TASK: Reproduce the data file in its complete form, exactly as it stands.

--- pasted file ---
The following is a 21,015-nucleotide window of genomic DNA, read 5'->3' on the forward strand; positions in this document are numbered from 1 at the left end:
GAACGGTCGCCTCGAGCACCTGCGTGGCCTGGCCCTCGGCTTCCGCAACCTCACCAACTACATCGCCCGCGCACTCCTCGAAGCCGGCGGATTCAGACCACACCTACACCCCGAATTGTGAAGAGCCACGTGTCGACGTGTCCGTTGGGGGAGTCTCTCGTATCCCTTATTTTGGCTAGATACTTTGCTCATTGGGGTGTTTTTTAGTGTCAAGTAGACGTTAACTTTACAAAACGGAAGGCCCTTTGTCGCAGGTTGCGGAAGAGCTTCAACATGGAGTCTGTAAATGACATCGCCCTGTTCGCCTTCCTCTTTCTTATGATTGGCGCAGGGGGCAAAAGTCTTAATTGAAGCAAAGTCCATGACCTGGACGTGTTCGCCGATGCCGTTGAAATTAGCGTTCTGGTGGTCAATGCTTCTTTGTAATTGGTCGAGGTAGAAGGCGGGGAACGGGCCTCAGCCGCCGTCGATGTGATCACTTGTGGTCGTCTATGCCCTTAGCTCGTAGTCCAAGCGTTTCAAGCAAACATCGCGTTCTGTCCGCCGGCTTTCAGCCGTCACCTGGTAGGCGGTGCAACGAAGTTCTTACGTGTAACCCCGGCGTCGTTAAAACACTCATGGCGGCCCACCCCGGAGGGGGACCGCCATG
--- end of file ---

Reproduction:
The following is a 21,015-nucleotide window of genomic DNA, read 5'->3' on the forward strand; positions in this document are numbered from 1 at the left end:
GAACGGTCGCCTCGAGCACCTGCGTGGCCTGGCCCTCGGCTTCCGCAACCTCACCAACTACATCGCCCGCGCACTCCTCGAAGCCGGCGGATTCAGACCACACCTACACCCCGAATTGTGAAGAGCCACGTGTCGACGTGTCCGTTGGGGGAGTCTCTCGTATCCCTTATTTTGGCTAGATACTTTGCTCATTGGGGTGTTTTTTAGTGTCAAGTAGACGTTAACTTTACAAAACGGAAGGCCCTTTGTCGCAGGTTGCGGAAGAGCTTCAACATGGAGTCTGTAAATGACATCGCCCTGTTCGCCTTCCTCTTTCTTATGATTGGCGCAGGGGGCAAAAGTCTTAATTGAAGCAAAGTCCATGACCTGGACGTGTTCGCCGATGCCGTTGAAATTAGCGTTCTGGTGGTCAATGCTTCTTTGTAATTGGTCGAGGTAGAAGGCGGGGAACGGGCCTCAGCCGCCGTCGATGTGATCACTTGTGGTCGTCTATGCCCTTAGCTCGTAGTCCAAGCGTTTCAAGCAAACATCGCGTTCTGTCCGCCGGCTTTCAGCCGTCACCTGGTAGGCGGTGCAACGAAGTTCTTACGTGTAACCCCGGCGTCGTTAAAACACTCATGGCGGCCCACCCCGGAGGGGGACCGCCATG